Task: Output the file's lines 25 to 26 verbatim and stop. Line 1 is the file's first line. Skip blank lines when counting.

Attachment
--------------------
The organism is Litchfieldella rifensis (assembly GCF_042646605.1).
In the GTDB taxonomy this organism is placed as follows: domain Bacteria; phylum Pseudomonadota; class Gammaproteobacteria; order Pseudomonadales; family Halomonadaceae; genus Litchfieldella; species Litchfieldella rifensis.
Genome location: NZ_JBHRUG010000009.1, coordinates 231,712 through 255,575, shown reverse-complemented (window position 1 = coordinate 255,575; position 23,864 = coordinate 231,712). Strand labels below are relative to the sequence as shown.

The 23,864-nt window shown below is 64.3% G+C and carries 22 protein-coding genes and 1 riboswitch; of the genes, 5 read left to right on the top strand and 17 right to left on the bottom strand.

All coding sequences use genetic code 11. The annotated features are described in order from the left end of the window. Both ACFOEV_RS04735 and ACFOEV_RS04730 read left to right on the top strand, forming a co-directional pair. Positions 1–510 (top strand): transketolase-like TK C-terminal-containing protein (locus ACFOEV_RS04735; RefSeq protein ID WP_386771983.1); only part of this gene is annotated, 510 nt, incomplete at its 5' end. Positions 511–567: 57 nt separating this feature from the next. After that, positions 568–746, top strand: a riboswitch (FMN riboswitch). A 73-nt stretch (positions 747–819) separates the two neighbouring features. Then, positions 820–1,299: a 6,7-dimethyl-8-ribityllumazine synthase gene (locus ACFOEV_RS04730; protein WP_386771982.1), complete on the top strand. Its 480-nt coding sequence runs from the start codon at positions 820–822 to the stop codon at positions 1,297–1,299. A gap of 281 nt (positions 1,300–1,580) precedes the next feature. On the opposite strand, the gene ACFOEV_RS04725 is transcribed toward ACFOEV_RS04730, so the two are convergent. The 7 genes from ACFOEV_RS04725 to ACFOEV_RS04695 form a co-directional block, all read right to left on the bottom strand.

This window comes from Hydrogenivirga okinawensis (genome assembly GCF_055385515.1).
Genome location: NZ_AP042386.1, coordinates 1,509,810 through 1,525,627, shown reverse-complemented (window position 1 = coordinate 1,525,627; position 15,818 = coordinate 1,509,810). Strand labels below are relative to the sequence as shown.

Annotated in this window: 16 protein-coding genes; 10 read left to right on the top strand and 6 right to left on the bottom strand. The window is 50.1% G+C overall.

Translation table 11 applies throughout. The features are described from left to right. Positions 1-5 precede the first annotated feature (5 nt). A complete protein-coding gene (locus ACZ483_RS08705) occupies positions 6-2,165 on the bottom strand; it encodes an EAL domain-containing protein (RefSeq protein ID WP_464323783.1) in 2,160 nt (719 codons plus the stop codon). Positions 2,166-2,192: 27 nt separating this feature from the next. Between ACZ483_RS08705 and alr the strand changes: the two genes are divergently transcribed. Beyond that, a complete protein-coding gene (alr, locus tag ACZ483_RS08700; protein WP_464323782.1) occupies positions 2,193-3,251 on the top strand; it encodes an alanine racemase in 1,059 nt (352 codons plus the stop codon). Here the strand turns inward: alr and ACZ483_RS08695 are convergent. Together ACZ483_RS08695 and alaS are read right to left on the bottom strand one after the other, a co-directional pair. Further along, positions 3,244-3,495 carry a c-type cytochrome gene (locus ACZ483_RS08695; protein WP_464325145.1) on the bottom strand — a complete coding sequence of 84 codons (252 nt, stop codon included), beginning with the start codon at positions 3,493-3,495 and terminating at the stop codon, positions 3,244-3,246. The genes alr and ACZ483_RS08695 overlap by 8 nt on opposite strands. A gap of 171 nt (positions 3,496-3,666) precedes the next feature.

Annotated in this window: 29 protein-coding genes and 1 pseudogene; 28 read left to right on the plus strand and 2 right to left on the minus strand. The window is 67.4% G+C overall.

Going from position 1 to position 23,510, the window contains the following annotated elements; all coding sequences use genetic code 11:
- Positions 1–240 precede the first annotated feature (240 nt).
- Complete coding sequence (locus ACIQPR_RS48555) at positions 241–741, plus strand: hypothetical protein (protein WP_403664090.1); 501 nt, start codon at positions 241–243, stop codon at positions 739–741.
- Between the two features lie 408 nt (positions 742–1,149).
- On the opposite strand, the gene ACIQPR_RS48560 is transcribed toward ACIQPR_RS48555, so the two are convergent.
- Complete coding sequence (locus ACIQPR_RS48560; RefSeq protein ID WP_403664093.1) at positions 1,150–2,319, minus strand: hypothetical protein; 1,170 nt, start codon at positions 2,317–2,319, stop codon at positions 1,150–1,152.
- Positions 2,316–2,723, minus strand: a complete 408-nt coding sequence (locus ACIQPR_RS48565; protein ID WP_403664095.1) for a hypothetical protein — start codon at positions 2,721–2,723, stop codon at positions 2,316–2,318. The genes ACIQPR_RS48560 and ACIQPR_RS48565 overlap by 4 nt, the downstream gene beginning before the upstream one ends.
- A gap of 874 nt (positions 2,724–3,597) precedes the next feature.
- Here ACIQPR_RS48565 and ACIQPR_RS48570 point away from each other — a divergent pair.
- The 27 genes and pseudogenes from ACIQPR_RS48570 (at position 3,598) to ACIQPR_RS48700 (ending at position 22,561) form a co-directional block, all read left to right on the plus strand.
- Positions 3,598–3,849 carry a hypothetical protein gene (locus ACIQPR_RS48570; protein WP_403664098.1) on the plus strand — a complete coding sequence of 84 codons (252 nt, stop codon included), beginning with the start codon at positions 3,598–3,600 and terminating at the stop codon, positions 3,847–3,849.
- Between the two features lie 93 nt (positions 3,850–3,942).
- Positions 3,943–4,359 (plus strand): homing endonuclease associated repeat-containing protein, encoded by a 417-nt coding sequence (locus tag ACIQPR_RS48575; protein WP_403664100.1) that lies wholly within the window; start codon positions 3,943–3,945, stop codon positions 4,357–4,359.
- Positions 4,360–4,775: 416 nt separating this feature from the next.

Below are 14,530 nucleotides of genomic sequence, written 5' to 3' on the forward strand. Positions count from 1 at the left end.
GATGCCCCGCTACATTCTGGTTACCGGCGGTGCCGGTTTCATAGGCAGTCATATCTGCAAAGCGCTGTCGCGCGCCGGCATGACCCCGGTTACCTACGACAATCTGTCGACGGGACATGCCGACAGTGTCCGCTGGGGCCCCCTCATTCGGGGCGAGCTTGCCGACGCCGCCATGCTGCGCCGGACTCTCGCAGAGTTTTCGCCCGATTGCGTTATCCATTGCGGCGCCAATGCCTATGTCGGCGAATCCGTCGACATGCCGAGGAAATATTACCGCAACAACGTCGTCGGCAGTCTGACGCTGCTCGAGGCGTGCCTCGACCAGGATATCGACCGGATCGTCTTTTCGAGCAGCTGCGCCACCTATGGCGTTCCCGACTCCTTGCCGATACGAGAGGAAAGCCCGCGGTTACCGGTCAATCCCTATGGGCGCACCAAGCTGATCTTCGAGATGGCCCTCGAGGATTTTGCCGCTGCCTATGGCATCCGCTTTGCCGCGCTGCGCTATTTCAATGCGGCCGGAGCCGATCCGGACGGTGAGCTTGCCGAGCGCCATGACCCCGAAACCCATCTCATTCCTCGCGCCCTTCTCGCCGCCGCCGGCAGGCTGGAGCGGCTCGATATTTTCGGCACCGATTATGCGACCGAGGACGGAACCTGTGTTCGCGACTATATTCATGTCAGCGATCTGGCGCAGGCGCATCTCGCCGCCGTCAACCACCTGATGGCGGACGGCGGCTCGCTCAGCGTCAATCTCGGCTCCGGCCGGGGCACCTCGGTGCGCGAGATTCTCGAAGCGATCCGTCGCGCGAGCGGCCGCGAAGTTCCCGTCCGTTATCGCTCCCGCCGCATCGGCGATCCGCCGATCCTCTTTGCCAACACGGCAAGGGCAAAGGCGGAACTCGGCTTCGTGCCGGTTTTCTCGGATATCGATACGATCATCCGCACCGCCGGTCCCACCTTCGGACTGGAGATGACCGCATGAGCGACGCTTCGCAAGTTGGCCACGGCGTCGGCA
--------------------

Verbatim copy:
Below are 14,530 nucleotides of genomic sequence, written 5' to 3' on the forward strand. Positions count from 1 at the left end.
GATGCCCCGCTACATTCTGGTTACCGGCGGTGCCGGTTTCATAGGCAGTCATATCTGCAAAGCGCTGTCGCGCGCCGGCATGACCCCGGTTACCTACGACAATCTGTCGACGGGACATGCCGACAGTGTCCGCTGGGGCCCCCTCATTCGGGGCGAGCTTGCCGACGCCGCCATGCTGCGCCGGACTCTCGCAGAGTTTTCGCCCGATTGCGTTATCCATTGCGGCGCCAATGCCTATGTCGGCGAATCCGTCGACATGCCGAGGAAATATTACCGCAACAACGTCGTCGGCAGTCTGACGCTGCTCGAGGCGTGCCTCGACCAGGATATCGACCGGATCGTCTTTTCGAGCAGCTGCGCCACCTATGGCGTTCCCGACTCCTTGCCGATACGAGAGGAAAGCCCGCGGTTACCGGTCAATCCCTATGGGCGCACCAAGCTGATCTTCGAGATGGCCCTCGAGGATTTTGCCGCTGCCTATGGCATCCGCTTTGCCGCGCTGCGCTATTTCAATGCGGCCGGAGCCGATCCGGACGGTGAGCTTGCCGAGCGCCATGACCCCGAAACCCATCTCATTCCTCGCGCCCTTCTCGCCGCCGCCGGCAGGCTGGAGCGGCTCGATATTTTCGGCACCGATTATGCGACCGAGGACGGAACCTGTGTTCGCGACTATATTCATGTCAGCGATCTGGCGCAGGCGCATCTCGCCGCCGTCAACCACCTGATGGCGGACGGCGGCTCGCTCAGCGTCAATCTCGGCTCCGGCCGGGGCACCTCGGTGCGCGAGATTCTCGAAGCGATCCGTCGCGCGAGCGGCCGCGAAGTTCCCGTCCGTTATCGCTCCCGCCGCATCGGCGATCCGCCGATCCTCTTTGCCAACACGGCAAGGGCAAAGGCGGAACTCGGCTTCGTGCCGGTTTTCTCGGATATCGATACGATCATCCGCACCGCCGGTCCCACCTTCGGACTGGAGATGACCGCATGAGCGACGCTTCGCAAGTTGGCCACGGCGTCGGCA